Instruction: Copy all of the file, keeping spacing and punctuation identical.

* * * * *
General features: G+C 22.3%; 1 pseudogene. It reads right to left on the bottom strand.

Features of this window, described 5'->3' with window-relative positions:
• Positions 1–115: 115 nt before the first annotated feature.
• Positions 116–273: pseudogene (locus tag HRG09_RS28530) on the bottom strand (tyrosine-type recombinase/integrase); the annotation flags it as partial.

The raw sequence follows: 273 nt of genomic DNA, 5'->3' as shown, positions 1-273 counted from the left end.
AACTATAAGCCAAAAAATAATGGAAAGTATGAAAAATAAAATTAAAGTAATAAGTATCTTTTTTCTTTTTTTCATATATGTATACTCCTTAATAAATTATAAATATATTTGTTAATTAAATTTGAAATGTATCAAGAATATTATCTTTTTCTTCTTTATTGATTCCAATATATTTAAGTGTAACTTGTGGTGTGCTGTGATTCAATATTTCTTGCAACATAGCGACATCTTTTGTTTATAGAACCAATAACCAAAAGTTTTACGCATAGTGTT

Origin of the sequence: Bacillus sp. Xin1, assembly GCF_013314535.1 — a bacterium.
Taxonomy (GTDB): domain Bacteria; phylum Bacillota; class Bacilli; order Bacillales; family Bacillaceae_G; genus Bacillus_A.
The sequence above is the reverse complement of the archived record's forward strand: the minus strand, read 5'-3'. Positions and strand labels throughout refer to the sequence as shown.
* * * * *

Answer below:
General features: G+C 22.3%; 1 pseudogene. It reads right to left on the bottom strand.

Features of this window, described 5'->3' with window-relative positions:
• Positions 1–115: 115 nt before the first annotated feature.
• Positions 116–273: pseudogene (locus tag HRG09_RS28530) on the bottom strand (tyrosine-type recombinase/integrase); the annotation flags it as partial.

The raw sequence follows: 273 nt of genomic DNA, 5'->3' as shown, positions 1-273 counted from the left end.
AACTATAAGCCAAAAAATAATGGAAAGTATGAAAAATAAAATTAAAGTAATAAGTATCTTTTTTCTTTTTTTCATATATGTATACTCCTTAATAAATTATAAATATATTTGTTAATTAAATTTGAAATGTATCAAGAATATTATCTTTTTCTTCTTTATTGATTCCAATATATTTAAGTGTAACTTGTGGTGTGCTGTGATTCAATATTTCTTGCAACATAGCGACATCTTTTGTTTATAGAACCAATAACCAAAAGTTTTACGCATAGTGTT

Origin of the sequence: Bacillus sp. Xin1, assembly GCF_013314535.1 — a bacterium.
Taxonomy (GTDB): domain Bacteria; phylum Bacillota; class Bacilli; order Bacillales; family Bacillaceae_G; genus Bacillus_A.
The sequence above is the reverse complement of the archived record's forward strand: the minus strand, read 5'-3'. Positions and strand labels throughout refer to the sequence as shown.